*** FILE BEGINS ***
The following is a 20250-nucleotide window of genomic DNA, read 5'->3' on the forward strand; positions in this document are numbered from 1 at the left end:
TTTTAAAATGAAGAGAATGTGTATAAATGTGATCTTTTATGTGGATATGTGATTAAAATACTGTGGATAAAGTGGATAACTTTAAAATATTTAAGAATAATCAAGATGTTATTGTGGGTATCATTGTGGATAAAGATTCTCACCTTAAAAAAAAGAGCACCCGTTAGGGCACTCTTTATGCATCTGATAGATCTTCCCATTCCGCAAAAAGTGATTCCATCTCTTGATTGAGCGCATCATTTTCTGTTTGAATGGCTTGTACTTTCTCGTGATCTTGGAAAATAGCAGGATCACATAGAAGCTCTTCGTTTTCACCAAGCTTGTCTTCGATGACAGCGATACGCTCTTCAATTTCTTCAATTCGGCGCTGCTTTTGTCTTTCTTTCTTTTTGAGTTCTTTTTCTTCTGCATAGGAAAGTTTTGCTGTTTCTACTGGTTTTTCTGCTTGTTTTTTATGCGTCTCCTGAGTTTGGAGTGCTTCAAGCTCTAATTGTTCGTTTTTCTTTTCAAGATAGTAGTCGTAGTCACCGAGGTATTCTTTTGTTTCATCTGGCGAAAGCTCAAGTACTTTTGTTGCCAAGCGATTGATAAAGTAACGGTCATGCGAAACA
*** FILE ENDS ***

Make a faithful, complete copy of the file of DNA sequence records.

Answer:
The following is a 20250-nucleotide window of genomic DNA, read 5'->3' on the forward strand; positions in this document are numbered from 1 at the left end:
TTTTAAAATGAAGAGAATGTGTATAAATGTGATCTTTTATGTGGATATGTGATTAAAATACTGTGGATAAAGTGGATAACTTTAAAATATTTAAGAATAATCAAGATGTTATTGTGGGTATCATTGTGGATAAAGATTCTCACCTTAAAAAAAAGAGCACCCGTTAGGGCACTCTTTATGCATCTGATAGATCTTCCCATTCCGCAAAAAGTGATTCCATCTCTTGATTGAGCGCATCATTTTCTGTTTGAATGGCTTGTACTTTCTCGTGATCTTGGAAAATAGCAGGATCACATAGAAGCTCTTCGTTTTCACCAAGCTTGTCTTCGATGACAGCGATACGCTCTTCAATTTCTTCAATTCGGCGCTGCTTTTGTCTTTCTTTCTTTTTGAGTTCTTTTTCTTCTGCATAGGAAAGTTTTGCTGTTTCTACTGGTTTTTCTGCTTGTTTTTTATGCGTCTCCTGAGTTTGGAGTGCTTCAAGCTCTAATTGTTCGTTTTTCTTTTCAAGATAGTAGTCGTAGTCACCGAGGTATTCTTTTGTTTCATCTGGCGAAAGCTCAAGTACTTTTGTTGCCAAGCGATTGATAAAGTAACGGTCATGCGAAACA